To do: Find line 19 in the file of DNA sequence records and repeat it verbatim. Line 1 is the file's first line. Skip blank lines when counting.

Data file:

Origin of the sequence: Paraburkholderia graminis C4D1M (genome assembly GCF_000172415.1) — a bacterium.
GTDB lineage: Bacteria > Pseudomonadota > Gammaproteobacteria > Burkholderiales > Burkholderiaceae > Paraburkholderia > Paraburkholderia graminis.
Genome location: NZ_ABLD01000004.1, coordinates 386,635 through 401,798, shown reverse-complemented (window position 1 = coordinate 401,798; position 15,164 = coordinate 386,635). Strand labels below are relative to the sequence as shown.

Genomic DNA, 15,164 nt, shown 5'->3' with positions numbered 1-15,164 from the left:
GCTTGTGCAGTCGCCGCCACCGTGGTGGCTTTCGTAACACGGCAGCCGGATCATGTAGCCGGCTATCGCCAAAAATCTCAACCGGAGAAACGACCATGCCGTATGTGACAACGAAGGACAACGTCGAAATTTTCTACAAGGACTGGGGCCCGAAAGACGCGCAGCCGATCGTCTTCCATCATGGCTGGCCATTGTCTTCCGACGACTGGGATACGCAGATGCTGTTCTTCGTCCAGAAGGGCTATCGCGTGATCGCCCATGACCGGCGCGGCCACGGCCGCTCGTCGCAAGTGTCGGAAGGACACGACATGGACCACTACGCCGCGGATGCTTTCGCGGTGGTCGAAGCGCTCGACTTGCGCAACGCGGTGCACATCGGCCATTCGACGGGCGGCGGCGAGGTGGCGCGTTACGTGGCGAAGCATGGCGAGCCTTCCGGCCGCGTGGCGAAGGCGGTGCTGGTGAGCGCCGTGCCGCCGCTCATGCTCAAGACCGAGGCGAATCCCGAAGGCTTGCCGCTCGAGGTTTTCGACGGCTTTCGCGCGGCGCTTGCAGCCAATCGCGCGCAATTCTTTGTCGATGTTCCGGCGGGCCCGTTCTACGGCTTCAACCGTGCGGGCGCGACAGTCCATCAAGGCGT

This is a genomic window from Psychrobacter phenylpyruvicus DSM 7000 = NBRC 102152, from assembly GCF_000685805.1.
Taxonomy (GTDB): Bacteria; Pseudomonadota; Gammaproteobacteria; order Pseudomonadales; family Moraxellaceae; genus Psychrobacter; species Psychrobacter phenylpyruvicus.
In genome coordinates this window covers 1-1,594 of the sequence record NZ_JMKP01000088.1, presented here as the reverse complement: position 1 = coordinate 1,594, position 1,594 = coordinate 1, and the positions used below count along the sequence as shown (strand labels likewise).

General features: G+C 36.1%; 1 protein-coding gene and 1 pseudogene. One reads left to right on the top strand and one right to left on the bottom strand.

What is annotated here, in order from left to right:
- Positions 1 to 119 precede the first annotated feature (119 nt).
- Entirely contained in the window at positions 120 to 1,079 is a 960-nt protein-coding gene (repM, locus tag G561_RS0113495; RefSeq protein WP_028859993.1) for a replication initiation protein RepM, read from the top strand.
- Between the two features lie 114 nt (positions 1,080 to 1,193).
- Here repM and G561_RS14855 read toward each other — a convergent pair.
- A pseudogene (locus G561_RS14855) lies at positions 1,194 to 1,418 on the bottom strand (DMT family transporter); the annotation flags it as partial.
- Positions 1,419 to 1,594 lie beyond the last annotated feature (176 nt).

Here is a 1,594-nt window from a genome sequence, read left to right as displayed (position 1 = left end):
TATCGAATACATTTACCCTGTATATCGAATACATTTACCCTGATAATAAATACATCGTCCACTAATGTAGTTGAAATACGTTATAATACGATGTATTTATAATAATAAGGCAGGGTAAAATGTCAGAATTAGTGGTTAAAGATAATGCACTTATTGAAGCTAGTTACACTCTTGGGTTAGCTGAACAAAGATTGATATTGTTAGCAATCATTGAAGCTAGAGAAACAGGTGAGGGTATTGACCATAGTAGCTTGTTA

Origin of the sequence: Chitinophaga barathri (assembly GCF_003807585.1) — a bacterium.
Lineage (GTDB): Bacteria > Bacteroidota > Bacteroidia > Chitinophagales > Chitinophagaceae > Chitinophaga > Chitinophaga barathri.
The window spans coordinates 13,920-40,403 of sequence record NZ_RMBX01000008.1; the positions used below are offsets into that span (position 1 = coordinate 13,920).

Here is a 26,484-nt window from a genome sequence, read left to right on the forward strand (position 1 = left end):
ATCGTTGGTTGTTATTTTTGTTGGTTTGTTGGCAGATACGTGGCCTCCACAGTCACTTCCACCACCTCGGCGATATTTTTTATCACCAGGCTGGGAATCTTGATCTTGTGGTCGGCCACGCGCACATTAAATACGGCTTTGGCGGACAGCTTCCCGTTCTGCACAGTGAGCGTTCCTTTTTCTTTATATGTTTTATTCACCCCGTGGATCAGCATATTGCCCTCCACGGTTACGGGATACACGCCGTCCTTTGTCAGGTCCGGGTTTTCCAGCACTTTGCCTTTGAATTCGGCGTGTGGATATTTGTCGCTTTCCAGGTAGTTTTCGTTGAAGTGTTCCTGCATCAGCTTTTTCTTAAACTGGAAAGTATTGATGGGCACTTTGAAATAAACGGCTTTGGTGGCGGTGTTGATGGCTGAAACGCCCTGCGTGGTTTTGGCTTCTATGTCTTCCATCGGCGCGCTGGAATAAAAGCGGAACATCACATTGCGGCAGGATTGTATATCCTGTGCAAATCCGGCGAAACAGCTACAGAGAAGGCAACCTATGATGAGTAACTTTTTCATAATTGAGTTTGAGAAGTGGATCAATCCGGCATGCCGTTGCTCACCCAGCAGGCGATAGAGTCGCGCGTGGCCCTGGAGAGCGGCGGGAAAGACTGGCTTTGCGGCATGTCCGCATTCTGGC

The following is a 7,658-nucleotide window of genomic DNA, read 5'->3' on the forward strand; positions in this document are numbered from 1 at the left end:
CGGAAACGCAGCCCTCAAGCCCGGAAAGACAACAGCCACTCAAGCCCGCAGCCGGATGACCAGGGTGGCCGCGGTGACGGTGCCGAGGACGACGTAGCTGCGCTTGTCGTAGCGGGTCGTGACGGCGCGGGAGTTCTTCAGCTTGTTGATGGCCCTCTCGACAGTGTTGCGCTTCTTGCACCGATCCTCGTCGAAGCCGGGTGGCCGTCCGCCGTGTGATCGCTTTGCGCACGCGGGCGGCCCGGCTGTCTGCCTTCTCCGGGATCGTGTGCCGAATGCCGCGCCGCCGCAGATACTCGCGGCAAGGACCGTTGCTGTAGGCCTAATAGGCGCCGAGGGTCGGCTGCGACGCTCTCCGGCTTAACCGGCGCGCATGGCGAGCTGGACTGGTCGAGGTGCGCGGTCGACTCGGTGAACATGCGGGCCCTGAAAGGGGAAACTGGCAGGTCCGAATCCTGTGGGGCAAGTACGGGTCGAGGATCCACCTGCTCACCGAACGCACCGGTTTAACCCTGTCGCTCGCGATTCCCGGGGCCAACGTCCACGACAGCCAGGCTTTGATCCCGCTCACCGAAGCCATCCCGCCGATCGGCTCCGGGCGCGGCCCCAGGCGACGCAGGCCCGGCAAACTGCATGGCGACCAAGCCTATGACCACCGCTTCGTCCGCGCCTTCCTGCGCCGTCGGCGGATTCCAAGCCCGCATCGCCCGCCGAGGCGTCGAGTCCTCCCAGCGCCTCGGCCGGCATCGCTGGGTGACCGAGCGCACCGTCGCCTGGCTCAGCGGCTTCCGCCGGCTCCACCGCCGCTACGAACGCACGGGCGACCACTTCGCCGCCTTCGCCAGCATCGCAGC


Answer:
Origin of the sequence: Chitinophaga barathri (assembly GCF_003807585.1) — a bacterium.